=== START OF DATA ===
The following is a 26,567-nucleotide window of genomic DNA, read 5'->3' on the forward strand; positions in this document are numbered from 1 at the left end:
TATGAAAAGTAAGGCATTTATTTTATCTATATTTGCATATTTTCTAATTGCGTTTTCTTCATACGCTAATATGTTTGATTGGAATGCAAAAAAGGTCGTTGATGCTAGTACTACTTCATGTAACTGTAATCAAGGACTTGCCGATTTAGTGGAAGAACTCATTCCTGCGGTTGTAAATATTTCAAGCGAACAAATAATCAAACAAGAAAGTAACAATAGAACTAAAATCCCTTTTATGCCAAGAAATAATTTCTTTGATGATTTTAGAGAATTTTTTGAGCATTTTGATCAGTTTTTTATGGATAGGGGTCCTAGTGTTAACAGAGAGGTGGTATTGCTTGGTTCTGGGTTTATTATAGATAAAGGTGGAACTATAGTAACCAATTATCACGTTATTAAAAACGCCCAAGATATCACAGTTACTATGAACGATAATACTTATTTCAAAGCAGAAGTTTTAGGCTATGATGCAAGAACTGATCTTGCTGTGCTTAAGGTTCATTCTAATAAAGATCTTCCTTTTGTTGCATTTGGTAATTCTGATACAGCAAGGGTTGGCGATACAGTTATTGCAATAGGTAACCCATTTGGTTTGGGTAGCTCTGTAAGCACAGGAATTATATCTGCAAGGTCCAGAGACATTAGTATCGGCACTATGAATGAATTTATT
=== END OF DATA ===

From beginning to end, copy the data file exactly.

The following is a 26,567-nucleotide window of genomic DNA, read 5'->3' on the forward strand; positions in this document are numbered from 1 at the left end:
TATGAAAAGTAAGGCATTTATTTTATCTATATTTGCATATTTTCTAATTGCGTTTTCTTCATACGCTAATATGTTTGATTGGAATGCAAAAAAGGTCGTTGATGCTAGTACTACTTCATGTAACTGTAATCAAGGACTTGCCGATTTAGTGGAAGAACTCATTCCTGCGGTTGTAAATATTTCAAGCGAACAAATAATCAAACAAGAAAGTAACAATAGAACTAAAATCCCTTTTATGCCAAGAAATAATTTCTTTGATGATTTTAGAGAATTTTTTGAGCATTTTGATCAGTTTTTTATGGATAGGGGTCCTAGTGTTAACAGAGAGGTGGTATTGCTTGGTTCTGGGTTTATTATAGATAAAGGTGGAACTATAGTAACCAATTATCACGTTATTAAAAACGCCCAAGATATCACAGTTACTATGAACGATAATACTTATTTCAAAGCAGAAGTTTTAGGCTATGATGCAAGAACTGATCTTGCTGTGCTTAAGGTTCATTCTAATAAAGATCTTCCTTTTGTTGCATTTGGTAATTCTGATACAGCAAGGGTTGGCGATACAGTTATTGCAATAGGTAACCCATTTGGTTTGGGTAGCTCTGTAAGCACAGGAATTATATCTGCAAGGTCCAGAGACATTAGTATCGGCACTATGAATGAATTTATT